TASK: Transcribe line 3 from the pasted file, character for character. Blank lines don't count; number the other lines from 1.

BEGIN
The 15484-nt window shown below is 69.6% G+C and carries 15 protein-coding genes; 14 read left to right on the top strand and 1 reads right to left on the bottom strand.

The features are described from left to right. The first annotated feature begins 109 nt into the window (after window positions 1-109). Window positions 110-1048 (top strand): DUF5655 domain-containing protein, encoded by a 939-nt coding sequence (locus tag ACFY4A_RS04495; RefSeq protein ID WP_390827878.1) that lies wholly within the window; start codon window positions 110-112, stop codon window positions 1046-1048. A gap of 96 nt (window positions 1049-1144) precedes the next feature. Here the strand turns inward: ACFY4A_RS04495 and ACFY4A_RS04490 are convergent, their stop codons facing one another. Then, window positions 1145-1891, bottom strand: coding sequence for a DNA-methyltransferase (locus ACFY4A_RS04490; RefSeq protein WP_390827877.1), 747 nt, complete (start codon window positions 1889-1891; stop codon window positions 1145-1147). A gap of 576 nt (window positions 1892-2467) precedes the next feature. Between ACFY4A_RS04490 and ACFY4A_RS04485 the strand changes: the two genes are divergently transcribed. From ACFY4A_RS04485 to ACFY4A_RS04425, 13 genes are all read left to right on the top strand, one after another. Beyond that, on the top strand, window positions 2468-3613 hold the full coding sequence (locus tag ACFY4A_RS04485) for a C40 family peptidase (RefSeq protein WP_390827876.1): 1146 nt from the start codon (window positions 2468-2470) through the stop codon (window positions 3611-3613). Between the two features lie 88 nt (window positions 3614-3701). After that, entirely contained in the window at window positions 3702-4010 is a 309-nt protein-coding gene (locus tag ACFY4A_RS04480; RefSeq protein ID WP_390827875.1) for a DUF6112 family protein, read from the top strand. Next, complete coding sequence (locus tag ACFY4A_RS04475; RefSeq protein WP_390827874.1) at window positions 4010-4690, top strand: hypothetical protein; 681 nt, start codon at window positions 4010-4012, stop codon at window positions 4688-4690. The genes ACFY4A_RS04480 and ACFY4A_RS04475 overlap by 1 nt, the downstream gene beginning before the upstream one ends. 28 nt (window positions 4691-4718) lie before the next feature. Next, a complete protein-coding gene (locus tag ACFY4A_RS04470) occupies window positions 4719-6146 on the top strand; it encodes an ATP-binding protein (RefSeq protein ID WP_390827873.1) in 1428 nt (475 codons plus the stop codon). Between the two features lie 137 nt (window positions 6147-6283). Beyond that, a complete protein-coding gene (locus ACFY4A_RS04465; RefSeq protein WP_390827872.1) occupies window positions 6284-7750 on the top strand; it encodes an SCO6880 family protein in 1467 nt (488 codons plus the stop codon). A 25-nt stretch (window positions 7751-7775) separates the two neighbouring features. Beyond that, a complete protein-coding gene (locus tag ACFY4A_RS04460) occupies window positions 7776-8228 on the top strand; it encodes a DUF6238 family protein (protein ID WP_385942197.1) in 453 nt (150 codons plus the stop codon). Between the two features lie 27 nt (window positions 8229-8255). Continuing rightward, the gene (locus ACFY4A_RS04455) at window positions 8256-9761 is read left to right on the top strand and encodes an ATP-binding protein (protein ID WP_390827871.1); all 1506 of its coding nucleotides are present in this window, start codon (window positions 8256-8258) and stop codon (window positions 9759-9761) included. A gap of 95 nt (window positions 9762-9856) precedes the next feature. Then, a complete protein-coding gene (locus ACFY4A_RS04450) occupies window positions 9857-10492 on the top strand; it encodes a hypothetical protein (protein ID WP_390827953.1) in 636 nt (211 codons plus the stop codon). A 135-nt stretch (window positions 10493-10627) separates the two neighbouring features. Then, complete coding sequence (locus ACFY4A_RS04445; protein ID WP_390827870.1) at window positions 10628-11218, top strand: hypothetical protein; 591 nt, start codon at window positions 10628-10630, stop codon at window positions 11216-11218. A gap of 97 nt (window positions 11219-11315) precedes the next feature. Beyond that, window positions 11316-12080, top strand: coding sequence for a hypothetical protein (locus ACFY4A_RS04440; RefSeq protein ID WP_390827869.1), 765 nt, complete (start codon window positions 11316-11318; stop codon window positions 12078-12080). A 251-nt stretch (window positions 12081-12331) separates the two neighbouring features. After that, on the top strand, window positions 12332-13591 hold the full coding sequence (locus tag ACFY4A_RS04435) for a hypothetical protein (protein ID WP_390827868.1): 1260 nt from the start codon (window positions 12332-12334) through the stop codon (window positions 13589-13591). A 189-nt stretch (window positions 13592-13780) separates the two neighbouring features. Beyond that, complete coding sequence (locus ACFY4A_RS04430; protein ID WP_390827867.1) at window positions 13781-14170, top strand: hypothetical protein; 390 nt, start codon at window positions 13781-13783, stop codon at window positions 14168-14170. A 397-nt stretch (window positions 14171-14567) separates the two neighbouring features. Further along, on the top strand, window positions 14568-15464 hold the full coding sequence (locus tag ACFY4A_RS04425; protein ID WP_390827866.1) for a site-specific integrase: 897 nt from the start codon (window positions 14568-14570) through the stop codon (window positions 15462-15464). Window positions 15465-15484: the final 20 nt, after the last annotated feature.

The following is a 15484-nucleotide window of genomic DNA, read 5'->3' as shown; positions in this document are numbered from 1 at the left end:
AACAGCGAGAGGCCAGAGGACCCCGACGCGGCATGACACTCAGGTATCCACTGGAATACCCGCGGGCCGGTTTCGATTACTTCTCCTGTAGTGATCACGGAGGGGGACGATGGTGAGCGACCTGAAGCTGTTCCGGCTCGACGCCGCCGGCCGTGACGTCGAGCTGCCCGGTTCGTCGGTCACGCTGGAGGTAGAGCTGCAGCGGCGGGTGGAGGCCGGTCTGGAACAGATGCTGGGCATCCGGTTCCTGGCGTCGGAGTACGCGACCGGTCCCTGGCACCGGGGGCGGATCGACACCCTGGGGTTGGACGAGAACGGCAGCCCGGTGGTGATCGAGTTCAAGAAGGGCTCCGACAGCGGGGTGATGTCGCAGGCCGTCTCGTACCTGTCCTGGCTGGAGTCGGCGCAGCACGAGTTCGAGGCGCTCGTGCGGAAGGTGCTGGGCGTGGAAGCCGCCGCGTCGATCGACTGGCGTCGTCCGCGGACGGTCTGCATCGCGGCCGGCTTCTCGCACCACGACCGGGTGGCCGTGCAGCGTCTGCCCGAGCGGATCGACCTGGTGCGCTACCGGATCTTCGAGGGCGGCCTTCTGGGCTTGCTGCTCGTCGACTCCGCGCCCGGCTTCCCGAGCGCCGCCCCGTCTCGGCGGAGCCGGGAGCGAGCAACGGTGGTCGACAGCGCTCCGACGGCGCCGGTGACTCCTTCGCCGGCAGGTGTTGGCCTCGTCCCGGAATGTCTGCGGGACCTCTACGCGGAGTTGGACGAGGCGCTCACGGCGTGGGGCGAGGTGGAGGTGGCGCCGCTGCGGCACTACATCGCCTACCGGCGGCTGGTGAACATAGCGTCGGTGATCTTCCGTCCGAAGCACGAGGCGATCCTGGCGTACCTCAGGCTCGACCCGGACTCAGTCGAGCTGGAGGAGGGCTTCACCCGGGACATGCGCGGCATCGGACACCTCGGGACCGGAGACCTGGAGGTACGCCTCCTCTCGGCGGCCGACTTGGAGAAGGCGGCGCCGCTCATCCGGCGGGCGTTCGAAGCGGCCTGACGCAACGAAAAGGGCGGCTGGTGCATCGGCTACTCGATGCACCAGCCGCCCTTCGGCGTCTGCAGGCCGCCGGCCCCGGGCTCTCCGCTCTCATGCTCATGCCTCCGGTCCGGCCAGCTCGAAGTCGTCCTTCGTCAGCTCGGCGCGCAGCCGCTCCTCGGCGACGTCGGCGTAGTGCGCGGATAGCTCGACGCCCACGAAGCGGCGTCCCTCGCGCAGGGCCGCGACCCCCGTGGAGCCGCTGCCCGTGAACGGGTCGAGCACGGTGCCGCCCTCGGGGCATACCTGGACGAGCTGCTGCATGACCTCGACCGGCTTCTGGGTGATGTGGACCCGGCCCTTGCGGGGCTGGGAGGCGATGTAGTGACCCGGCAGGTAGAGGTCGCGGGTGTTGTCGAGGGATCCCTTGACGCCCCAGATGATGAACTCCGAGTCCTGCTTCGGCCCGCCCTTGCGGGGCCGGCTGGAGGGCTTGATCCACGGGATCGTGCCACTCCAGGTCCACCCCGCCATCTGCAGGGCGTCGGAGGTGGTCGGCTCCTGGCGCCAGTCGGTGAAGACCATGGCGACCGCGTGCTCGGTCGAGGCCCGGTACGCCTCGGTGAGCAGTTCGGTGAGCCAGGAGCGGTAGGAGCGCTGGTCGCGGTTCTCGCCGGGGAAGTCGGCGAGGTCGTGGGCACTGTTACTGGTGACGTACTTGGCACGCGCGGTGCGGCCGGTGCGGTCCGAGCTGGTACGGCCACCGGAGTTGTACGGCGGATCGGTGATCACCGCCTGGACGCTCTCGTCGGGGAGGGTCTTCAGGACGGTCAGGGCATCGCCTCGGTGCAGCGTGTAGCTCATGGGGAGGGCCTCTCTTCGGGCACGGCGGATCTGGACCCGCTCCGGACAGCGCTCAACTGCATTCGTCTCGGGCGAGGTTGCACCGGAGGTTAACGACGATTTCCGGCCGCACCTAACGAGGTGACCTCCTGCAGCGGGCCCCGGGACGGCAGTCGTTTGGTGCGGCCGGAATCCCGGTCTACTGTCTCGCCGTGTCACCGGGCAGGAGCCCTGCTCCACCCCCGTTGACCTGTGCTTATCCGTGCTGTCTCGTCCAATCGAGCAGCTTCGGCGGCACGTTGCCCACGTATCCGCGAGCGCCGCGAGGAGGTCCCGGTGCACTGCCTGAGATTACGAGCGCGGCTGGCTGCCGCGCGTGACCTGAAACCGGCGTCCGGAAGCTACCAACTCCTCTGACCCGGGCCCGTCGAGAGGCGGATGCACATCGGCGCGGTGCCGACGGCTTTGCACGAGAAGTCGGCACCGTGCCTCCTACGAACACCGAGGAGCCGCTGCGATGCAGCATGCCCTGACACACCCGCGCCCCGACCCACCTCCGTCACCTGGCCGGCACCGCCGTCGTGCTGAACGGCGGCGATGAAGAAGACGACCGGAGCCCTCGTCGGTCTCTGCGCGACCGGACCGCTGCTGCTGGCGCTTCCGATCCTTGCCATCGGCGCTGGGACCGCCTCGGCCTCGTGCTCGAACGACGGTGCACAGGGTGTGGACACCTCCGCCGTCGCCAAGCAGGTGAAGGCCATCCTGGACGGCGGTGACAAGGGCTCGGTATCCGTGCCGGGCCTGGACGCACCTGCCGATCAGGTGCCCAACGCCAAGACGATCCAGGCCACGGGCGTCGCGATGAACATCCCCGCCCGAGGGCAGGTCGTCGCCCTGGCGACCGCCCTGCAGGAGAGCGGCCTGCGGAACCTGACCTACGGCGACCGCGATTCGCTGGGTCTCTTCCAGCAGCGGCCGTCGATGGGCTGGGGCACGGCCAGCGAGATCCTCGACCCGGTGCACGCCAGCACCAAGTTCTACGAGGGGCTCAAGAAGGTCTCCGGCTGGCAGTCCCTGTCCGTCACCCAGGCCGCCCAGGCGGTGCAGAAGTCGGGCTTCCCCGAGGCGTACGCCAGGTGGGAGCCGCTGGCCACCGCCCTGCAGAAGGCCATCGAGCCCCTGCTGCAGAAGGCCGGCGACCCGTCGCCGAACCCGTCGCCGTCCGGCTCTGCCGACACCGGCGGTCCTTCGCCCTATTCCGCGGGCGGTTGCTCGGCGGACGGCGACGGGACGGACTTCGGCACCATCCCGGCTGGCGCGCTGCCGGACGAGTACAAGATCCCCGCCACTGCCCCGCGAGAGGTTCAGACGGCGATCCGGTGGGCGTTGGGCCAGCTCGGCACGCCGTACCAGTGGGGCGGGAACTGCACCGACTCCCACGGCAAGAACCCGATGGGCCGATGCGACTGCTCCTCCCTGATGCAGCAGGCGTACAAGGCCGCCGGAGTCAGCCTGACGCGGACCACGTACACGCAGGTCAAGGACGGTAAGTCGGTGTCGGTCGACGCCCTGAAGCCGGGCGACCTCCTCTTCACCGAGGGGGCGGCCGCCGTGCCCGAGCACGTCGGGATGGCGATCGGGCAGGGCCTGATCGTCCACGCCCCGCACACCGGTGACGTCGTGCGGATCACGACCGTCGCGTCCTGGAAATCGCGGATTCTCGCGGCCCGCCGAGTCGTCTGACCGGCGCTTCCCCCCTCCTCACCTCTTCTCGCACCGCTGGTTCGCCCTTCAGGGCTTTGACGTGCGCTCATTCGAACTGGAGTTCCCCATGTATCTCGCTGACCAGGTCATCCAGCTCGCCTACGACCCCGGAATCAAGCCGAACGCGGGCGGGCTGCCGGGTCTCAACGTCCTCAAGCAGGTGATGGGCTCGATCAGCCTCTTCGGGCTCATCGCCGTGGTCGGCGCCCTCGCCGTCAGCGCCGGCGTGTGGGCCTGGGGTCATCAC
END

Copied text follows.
The following is a 15484-nucleotide window of genomic DNA, read 5'->3' as shown; positions in this document are numbered from 1 at the left end: